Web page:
As deadline looms, US agencies are stumped over replacing ratings in regulation. New market risk rules less conservative than Basel version
By Melvyn Westlake
US bank regulators are said to be stumped over how to meet the Dodd-Frank Act requirement that they find an alternative to the use of credit ratings in financial regulation. And the clock is ticking. Washington regulatory agencies have until July 21 to come up with an answer to a conundrum that has implications for America’s adoption of the internationally-agreed Basel risk capital and liquidity rules for banks.
“Nobody has put forward any really satisfactory ideas,” admits a Federal Reserve regulator. Already, the absence of a practical alternative to credit ratings has begun to impair new rulemaking in Washington. A notice of proposed rulemaking (NPR), aimed at revising market risk regulation for banks, and jointly drafted late last year by the Federal Reserve, the Federal Deposit Insurance Corporation (FDIC) and the Office of the Comptroller of the Currency (OCC), specifically had to exclude some elements dealing with securitisation because of the ratings question.
Use of ratings in regulation is pervasive, but particularly pivotal in determining risk capital adequacy for many banks. However, this must now change because of a 24-line section of the 848-page Dodd-Frank Wall Street Reform and Consumer Protection Act, which became US law last July. Section 939A instructs regulatory agencies to review their regulations that require the use of an assessment of creditworthiness of a security or money market instrument, or have requirements regarding credit ratings. Agencies must then modify their regulations to remove any such reference, or requirements, or reliance on, credit ratings, and substitute in their place other standards of creditworthiness that the agencies determine to be appropriate. The Act gives each agency one year to report to Congress on the actions it has taken.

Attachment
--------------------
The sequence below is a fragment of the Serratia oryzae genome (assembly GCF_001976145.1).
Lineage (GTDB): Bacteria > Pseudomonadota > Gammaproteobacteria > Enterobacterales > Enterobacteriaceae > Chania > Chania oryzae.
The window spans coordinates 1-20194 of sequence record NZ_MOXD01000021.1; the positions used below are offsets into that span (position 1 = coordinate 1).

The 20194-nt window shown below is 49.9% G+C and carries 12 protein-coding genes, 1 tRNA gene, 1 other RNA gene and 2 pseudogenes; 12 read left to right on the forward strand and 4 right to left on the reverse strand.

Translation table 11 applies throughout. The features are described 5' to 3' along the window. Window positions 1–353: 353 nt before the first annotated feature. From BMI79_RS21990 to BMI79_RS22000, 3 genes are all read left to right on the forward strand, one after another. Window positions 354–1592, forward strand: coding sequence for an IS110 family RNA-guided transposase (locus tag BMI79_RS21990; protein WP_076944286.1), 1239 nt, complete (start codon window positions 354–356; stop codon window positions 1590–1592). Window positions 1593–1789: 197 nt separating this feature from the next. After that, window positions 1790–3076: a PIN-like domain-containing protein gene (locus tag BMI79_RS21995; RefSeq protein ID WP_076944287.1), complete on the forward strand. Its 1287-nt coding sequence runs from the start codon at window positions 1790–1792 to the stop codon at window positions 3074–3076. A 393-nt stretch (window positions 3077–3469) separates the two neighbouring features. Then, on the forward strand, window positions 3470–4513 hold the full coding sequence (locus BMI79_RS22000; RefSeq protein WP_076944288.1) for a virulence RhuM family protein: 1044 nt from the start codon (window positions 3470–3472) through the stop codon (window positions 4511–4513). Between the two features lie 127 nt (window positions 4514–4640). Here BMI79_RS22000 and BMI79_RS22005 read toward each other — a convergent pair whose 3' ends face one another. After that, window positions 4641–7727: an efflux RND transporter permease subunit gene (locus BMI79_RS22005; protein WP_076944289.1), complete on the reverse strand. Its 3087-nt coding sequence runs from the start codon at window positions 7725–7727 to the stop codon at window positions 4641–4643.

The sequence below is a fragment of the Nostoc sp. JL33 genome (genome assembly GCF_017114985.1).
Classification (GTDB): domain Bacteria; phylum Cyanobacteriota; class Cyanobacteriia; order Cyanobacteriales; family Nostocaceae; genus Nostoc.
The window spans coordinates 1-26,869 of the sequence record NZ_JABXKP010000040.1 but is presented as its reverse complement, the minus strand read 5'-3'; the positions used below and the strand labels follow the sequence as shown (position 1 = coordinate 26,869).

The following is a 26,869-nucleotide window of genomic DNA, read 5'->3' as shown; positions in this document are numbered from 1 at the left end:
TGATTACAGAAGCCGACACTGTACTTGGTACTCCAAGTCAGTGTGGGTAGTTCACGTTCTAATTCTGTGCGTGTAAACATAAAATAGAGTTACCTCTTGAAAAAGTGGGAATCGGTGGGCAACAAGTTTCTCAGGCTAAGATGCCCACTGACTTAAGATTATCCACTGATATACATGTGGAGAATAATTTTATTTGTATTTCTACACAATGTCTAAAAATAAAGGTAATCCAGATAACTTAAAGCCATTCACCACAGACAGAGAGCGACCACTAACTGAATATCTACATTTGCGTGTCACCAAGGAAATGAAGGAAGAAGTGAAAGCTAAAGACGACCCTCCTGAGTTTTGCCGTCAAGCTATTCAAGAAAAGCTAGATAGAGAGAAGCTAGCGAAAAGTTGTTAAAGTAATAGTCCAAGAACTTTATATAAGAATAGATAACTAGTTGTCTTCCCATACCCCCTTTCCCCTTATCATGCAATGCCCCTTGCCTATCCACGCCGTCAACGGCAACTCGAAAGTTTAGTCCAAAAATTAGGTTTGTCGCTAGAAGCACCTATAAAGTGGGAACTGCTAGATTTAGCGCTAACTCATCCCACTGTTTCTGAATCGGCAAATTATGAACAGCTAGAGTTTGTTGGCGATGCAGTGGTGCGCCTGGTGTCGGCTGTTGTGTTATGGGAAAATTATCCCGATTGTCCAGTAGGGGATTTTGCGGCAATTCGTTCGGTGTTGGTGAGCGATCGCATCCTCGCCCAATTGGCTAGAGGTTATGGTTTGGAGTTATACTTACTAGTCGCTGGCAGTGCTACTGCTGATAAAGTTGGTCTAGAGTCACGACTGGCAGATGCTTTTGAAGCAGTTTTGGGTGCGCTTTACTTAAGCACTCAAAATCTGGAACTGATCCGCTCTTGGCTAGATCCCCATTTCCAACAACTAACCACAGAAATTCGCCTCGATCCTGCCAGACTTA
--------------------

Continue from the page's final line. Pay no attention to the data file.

An advanced notice of proposed rulemaking (ANPR), issued jointly by the agencies last August, asking the public for ideas on alternatives to relying on ratings in regulation, produced nothing very helpful.
There is, however, widespread agreement that the methodologies of credit rating agencies performed poorly in the years prior to the financial crisis, particularly in relation to securitised financial products. They are held at least partly responsible for the subsequent seizing up of the markets and large bank losses.
The inability to find a solution and the looming deadline is “a source of a great deal of concern,” says Karen Petrou, executive director of Federal Financial Analytics, a Washington consultancy on regulation. “The agencies are informally admitting that they are stumped. But the deadline is only six months away, so something has got to happen. The law is very clear. It says there may be no reference to ratings,” she adds. “We are going to have a hell of a time with the Basel III rules because of the way ratings are still embedded in them,” Petrou reckons, referring to the capital and liquidity standards hammered out by Basel Committee regulators last year, and published in mid-December (see page 4).
No easy task
Finding an alternative to ratings “is not proving an easy task,” confirms Nancy Hunt, associate director for capital markets in the FDIC’s supervision and consumer protection division. “We are looking at several approaches, some more mathematical than others, and trying to backtest them to see if they perform better than rating agencies,” she says. “It’s a very complex and involved process. But we have a law, and we have to figure out how to do this.”